Skip to main content Accessibility help
×
Home

Advance Healthcare Directives: Binding or Informational Value?

  • GIANLUCA MONTANARI VERGALLO

Abstract:

Advance directives entail a refusal expressed by a still-healthy patient. Three consequences stem from that fact: (a) advance refusal is unspecific, since it is impossible to predict what the patient’s conditions and the risk-benefit ratio may be in the foreseeable future; (b) those decisions cannot be as well informed as those formulated while the disease is in progress; (c) while both current consent and refusal can be revoked as the disease unfolds, until the treatment starts out, advance directives become effective when the patient becomes incapable or unconscious; such decisions can therefore not be revoked at any stage of the disease. Therefore, advance directives are binding for doctors only at the stage of advance treatment planning, i.e., only if they refer to an illness already in progress.

Copyright

References

Hide All

Notes

1. See, in that regard: Rodotà, S. Tecnologie e Diritti. Bologna: Il Mulino; 1995; Beširevic, V. End-of-life care in the 21st century: Advance directives in universal rights. Bioethics 2010;24(3):105–12; Cogo, SB, Lerch, VL. Anticipated directives and living will for terminal patients: An integrative review. Revista Brasileira de Enfermagem 2015;68(3):464–74.

2. de Melo-Martín, I. Human dignity in international policy documents: A useful criterion for public policy. Bioethics 2011;25(1):3745; Horn, R, Kerasidou, A. The concept of dignity and its use in end-of-life debates in England and France. Cambridge Quarterly of Healthcare Ethics 2016;25(3):404–13.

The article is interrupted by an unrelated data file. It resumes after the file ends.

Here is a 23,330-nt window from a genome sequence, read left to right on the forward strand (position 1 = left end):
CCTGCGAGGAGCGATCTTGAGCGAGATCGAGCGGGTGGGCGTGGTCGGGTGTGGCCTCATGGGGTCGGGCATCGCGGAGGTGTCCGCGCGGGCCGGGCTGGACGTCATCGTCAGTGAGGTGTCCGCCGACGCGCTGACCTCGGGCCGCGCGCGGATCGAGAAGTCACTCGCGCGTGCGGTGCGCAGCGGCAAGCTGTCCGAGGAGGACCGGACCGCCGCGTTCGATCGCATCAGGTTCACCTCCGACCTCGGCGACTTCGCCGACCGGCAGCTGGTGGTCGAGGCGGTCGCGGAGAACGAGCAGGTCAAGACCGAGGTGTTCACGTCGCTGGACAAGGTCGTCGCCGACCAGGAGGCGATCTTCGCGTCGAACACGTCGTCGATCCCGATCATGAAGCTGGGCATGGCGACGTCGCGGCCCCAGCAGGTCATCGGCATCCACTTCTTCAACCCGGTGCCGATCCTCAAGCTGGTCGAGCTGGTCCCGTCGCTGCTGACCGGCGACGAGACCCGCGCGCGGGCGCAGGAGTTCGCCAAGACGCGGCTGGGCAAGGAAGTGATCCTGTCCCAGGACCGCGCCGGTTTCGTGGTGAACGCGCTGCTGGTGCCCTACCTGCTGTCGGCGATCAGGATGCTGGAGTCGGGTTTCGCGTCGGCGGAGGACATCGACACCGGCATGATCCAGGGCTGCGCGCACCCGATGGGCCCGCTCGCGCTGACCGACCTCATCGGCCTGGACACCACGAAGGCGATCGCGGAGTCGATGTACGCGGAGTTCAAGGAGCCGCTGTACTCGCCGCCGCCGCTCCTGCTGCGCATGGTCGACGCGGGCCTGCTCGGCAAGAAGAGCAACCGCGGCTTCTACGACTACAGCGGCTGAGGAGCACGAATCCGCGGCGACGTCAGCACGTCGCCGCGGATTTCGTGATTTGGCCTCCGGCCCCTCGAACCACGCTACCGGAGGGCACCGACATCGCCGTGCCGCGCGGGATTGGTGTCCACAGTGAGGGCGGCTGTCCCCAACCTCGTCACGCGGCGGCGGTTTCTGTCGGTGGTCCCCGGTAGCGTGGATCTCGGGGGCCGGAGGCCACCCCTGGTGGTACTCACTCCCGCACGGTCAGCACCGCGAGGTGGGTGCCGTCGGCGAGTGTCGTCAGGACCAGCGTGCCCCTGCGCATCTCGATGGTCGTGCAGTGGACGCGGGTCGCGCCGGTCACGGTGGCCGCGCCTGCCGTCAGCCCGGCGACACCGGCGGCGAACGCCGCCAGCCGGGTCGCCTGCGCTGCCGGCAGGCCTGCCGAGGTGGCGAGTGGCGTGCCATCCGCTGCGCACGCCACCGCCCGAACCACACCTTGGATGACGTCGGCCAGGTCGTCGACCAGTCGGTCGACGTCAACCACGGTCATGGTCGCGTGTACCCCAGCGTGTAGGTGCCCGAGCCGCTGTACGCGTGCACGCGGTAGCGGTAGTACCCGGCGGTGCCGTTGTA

3. Gristina, GR. A position paper on end of life shared between those who believe and those who don’t believe: A dialogue is possible. Recenti Progressi in Medicina 2015;106(11):535–7.

4. Küng, H. Morire Felici? Milano: Rizzoli; 2015.

5. Caulfield, T, Brownsword, R. Human dignity: A guide to policy making in the biotechnology era? Nature Reviews Genetics 2006;7(1):72–6.

6. Brennan, F.To die with dignity’: An update on palliative care. Internal Medicine Journal 2017;47(8):865–71; Ñamendys-Silva, SA. The Right to Live with Dignity and the Right to Die with Dignity. Journal of Palliative Medicine 2017;20(11):1186. On the topic of dignity in bioethics, see: Schulman, A. Bioethics and the question of human dignity, in Human Dignity and Bioethics: Essays Commissioned by the President’s Council on Bioethics. Washington, D.C.: The President’s Council on Bioethics; 2008, at 318; available at https://repository.library.georgetown.edu/bitstream/handle/10822/559351/human_dignity_and_bioethics.pdf?sequence=1&isAllowed=y (last accessed 23 Dec 2018).

7. Doukas, DJ, Reichel, W. Planning for uncertainty: Living wills and Other Advance Directives for you and your Family . Baltimore: Johns Hopkins University Press; 2007.

8. Horn, H. “I don’t need my patients’ opinion to withdraw treatment”: Patient preferences at the end-of-life and physician attitudes towards advance directives in England and France. Medicine, Health Care and Philosophy 2014;17(3):425–35.

9. Negri, S. The right to informed consent at the convergence of International biolaw and International human rights Law, in: Negri, S, ed. Self-Determination, Dignity and End-of-Life Care, Regulating Advance Directives in International and Comparative Perspectives. Boston: Martinus Nijhoff Publishers; 2011, at 2372.